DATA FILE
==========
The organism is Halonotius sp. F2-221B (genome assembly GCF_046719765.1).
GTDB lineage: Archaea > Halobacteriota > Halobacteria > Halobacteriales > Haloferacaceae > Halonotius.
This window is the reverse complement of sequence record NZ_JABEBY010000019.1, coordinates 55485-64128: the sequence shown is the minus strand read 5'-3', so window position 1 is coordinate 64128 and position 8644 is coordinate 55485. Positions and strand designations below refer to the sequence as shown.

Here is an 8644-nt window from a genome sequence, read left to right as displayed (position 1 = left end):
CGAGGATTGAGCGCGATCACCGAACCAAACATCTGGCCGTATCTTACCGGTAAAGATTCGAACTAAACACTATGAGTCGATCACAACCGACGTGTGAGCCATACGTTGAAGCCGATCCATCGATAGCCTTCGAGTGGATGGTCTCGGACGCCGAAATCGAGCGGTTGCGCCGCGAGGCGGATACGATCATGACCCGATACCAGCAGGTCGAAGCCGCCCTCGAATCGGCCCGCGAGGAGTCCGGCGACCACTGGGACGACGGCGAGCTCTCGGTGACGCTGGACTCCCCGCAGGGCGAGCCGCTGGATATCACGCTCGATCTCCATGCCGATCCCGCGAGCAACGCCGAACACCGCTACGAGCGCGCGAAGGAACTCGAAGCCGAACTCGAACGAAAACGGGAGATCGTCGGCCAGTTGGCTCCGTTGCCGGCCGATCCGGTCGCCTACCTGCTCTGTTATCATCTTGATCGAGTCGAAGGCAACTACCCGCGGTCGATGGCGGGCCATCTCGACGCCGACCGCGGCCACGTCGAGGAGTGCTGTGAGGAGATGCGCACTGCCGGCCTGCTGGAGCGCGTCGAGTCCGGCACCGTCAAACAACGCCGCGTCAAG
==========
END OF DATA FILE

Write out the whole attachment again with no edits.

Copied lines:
The organism is Halonotius sp. F2-221B (genome assembly GCF_046719765.1).
GTDB lineage: Archaea > Halobacteriota > Halobacteria > Halobacteriales > Haloferacaceae > Halonotius.
This window is the reverse complement of sequence record NZ_JABEBY010000019.1, coordinates 55485-64128: the sequence shown is the minus strand read 5'-3', so window position 1 is coordinate 64128 and position 8644 is coordinate 55485. Positions and strand designations below refer to the sequence as shown.

Here is an 8644-nt window from a genome sequence, read left to right as displayed (position 1 = left end):
CGAGGATTGAGCGCGATCACCGAACCAAACATCTGGCCGTATCTTACCGGTAAAGATTCGAACTAAACACTATGAGTCGATCACAACCGACGTGTGAGCCATACGTTGAAGCCGATCCATCGATAGCCTTCGAGTGGATGGTCTCGGACGCCGAAATCGAGCGGTTGCGCCGCGAGGCGGATACGATCATGACCCGATACCAGCAGGTCGAAGCCGCCCTCGAATCGGCCCGCGAGGAGTCCGGCGACCACTGGGACGACGGCGAGCTCTCGGTGACGCTGGACTCCCCGCAGGGCGAGCCGCTGGATATCACGCTCGATCTCCATGCCGATCCCGCGAGCAACGCCGAACACCGCTACGAGCGCGCGAAGGAACTCGAAGCCGAACTCGAACGAAAACGGGAGATCGTCGGCCAGTTGGCTCCGTTGCCGGCCGATCCGGTCGCCTACCTGCTCTGTTATCATCTTGATCGAGTCGAAGGCAACTACCCGCGGTCGATGGCGGGCCATCTCGACGCCGACCGCGGCCACGTCGAGGAGTGCTGTGAGGAGATGCGCACTGCCGGCCTGCTGGAGCGCGTCGAGTCCGGCACCGTCAAACAACGCCGCGTCAAG